by Michael Christie

In the midst of the Great Depression in New Brunswick, Everett Greenwood lives simply in his tiny shack selling maple syrup harvested off the land he squats on. But his life gets upended when he finds an infant swaddled along with a journal in the forest, left for dead. When discovering that R. J. Holt, a rich and dangerous man, wants the baby and the book, Everett flees across the country in an attempt to deliver her to safety, but that’s only a piece of the story. Greenwood carries across more than a century exploring the impacts the actions of individuals have on future generations.

While such a broad focus may be an ambitious task for a story, the author keeps the individual pieces relatively simple, bringing them all together in a straightforward manner. I enjoyed the overall plot and pacing in the main story outlined above, although I disliked the heavy reliance on chance and coincidences throughout the novel. Major characters brim with personality throughout Greenwood; others, however, feel insubstantial––character traits occasionally even being superficially explained in order to serve a limited role in the plot shortly after such an explanation, ultimately breaking the cohesive flow of the story. While I’ve previously spoken about this, I’d like to attempt a better explanation through a fairly direct comparison that came to mind in this case. In Greenwood, as more time passes without results, Holt periodically issues vague threats to his employee charged with finding Everett, and, within close proximity, we’re given a reminder each time that Holt is scary. I’d argue that we could have avoided the necessity for such a reminder had something convinced us earlier in the book that Holt isn’t to be trifled with. To illustrate my point, contrast this against the character of Marsellus Wallace in the movie Pulp Fiction: Early rumours brought up in seemingly normal conversation make clear to the audience that the character is prepared to seriously harm someone over basically nothing. As a result, we automatically understand the gravity of multiple instances that he wouldn’t take kindly to later on without requiring a strong reminder.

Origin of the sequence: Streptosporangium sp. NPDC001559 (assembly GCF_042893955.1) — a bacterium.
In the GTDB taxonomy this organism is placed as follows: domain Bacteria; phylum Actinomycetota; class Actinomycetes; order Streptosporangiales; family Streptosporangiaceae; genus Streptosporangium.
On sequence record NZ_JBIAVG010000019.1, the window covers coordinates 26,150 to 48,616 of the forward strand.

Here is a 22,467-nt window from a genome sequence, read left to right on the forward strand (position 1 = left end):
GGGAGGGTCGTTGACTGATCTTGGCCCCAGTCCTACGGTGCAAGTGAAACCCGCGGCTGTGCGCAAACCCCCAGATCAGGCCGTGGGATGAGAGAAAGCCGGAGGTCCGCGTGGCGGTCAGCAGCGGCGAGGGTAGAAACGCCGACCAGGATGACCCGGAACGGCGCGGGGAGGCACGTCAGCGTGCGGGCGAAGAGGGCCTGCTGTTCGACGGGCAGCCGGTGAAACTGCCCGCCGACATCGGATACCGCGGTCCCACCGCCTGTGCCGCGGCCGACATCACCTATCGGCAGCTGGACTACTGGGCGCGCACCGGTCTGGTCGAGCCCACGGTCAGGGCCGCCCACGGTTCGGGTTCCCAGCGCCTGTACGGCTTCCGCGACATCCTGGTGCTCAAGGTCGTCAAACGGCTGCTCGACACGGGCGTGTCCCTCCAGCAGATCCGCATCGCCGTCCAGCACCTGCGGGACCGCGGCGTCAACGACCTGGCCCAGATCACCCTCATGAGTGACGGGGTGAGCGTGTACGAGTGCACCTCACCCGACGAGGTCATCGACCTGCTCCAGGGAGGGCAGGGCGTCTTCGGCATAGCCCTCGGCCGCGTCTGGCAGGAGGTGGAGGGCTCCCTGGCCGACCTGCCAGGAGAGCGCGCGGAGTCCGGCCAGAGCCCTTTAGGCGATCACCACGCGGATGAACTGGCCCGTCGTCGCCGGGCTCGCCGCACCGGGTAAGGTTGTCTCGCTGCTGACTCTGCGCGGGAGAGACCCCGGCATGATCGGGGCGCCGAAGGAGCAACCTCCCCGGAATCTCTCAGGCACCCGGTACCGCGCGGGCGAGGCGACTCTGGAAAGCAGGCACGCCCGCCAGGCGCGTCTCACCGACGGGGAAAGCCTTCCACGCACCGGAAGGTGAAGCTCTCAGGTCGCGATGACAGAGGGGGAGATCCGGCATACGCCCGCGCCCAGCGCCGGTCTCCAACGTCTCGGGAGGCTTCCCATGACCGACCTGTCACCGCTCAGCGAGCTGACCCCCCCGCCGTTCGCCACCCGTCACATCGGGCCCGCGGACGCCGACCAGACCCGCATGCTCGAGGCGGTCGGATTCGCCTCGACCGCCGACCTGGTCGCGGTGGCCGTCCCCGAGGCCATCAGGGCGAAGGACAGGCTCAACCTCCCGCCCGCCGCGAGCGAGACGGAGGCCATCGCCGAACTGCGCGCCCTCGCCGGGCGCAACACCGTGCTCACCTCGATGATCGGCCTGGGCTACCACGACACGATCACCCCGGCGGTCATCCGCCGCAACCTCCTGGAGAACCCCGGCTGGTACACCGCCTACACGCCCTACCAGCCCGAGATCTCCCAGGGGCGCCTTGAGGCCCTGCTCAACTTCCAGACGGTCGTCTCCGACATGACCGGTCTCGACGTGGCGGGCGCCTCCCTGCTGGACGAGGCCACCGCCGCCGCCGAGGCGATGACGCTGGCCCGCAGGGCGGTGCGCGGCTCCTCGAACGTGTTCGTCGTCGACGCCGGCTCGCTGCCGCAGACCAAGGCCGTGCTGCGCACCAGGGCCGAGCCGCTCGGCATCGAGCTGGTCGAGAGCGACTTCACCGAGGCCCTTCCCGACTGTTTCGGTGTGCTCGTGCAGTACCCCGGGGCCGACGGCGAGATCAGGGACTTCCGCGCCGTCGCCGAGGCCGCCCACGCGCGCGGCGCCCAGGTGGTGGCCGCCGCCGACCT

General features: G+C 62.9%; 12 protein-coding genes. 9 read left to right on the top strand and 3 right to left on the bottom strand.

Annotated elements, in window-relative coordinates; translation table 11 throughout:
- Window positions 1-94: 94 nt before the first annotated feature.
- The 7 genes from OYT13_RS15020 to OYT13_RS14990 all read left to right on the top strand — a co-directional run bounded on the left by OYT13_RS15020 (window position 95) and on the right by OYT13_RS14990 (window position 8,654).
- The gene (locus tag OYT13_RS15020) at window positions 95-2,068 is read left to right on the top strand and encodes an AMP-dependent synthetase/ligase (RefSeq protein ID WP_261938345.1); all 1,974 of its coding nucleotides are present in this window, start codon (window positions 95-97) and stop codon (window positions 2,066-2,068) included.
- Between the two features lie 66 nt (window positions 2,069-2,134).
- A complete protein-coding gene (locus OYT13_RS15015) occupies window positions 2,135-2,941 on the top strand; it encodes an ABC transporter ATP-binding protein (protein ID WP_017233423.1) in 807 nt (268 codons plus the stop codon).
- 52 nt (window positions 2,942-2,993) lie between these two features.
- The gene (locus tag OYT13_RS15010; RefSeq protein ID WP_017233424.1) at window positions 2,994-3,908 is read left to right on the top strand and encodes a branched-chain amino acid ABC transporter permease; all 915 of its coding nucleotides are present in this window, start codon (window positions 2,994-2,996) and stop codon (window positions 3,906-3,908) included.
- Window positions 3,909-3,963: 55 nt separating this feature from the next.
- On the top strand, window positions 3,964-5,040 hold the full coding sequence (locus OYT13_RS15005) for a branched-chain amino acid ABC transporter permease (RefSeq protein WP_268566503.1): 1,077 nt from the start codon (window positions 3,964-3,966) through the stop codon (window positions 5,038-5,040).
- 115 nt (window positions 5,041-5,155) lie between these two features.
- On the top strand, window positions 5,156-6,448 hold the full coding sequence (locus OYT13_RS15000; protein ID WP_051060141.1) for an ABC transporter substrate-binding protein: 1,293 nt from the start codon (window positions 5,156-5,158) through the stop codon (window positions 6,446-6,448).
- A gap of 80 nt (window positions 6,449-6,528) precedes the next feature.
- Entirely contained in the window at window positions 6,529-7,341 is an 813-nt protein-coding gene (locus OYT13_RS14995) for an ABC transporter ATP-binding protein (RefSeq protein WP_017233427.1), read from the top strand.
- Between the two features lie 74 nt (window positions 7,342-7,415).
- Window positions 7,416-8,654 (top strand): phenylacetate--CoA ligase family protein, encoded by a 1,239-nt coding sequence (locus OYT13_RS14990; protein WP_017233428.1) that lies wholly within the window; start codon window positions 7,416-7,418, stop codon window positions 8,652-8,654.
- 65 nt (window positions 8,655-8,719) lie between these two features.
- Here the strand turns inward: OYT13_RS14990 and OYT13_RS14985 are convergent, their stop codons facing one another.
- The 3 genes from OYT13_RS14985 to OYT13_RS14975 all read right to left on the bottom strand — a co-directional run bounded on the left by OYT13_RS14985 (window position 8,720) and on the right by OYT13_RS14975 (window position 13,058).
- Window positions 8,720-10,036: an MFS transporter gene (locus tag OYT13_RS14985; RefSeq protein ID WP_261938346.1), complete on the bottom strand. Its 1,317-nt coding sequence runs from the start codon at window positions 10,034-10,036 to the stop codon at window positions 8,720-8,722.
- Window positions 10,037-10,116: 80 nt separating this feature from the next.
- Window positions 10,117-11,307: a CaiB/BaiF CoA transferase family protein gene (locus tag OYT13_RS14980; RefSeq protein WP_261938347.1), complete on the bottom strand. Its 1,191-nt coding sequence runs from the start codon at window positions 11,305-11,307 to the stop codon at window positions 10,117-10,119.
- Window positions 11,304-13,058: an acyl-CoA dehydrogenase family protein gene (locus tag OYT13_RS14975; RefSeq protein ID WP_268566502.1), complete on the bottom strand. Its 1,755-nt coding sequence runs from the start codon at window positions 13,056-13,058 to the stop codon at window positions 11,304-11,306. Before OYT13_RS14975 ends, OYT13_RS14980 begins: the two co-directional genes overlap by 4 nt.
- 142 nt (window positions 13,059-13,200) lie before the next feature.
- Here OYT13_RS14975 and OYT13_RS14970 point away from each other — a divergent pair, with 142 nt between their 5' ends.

Despite this, when the plot and characters come together, Greenwood does become emotionally charged, though the most engaging moments occurred when the author employed the lightest touch. Christie was definitely able to stir something in me, when he built to something effectively, and when he presented it without an underline––another concept I’ve discussed before. The problem was when the underline came, when it felt like the author was pointing to a moment and telling me I should be reacting strongly without earning that reaction.

So, the writing’s a bit of a mixed bag, although I liked it more than I didn’t. At its best, Greenwood is a very human reminder that things aren’t always easy, they aren’t always fair. Cruelty has always existed, but, no matter how hopeless things appear, we’ve been here before, and we’ve endured.